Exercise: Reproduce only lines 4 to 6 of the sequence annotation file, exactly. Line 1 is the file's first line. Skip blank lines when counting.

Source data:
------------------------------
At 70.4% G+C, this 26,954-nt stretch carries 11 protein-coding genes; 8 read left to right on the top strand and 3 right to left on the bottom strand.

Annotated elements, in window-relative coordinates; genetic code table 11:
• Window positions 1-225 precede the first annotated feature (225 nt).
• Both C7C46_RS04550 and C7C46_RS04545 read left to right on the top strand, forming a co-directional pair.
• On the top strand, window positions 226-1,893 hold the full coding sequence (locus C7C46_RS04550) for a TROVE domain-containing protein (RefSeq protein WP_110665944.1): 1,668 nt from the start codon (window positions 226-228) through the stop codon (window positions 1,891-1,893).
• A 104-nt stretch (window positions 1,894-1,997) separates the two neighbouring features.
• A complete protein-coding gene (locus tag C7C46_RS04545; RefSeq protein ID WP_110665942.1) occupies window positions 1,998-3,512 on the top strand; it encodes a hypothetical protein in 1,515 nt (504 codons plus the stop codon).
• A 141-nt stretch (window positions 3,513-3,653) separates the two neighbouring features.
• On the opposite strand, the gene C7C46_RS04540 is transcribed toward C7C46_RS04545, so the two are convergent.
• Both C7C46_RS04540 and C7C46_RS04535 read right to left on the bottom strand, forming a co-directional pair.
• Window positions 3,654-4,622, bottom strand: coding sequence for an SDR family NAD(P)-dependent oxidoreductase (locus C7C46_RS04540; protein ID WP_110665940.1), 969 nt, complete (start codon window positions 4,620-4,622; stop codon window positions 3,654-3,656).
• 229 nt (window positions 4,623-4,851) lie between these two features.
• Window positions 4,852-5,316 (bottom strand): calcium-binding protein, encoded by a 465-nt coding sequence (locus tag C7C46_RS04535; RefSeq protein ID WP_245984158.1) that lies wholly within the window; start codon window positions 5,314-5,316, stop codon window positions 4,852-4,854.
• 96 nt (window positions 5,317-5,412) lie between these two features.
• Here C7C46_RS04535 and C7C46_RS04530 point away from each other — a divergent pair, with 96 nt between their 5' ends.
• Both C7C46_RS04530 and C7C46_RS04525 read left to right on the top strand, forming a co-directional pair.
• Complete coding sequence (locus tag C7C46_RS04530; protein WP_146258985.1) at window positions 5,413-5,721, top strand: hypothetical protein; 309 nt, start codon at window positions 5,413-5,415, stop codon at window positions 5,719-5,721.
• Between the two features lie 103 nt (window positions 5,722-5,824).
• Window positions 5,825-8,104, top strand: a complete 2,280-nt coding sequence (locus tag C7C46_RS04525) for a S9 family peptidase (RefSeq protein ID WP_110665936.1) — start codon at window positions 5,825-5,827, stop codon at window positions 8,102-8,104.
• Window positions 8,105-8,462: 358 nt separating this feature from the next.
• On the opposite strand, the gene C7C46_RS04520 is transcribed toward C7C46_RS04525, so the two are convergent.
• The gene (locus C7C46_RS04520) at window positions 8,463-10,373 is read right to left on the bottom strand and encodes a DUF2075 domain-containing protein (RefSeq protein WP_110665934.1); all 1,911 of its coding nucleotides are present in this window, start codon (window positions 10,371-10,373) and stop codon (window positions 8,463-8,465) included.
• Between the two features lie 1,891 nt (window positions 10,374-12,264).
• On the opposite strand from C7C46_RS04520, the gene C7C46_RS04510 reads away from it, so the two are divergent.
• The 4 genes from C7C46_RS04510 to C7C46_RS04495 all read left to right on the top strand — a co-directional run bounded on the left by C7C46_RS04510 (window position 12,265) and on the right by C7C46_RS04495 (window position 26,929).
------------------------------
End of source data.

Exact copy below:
• Both C7C46_RS04550 and C7C46_RS04545 read left to right on the top strand, forming a co-directional pair.
• On the top strand, window positions 226-1,893 hold the full coding sequence (locus C7C46_RS04550) for a TROVE domain-containing protein (RefSeq protein WP_110665944.1): 1,668 nt from the start codon (window positions 226-228) through the stop codon (window positions 1,891-1,893).
• A 104-nt stretch (window positions 1,894-1,997) separates the two neighbouring features.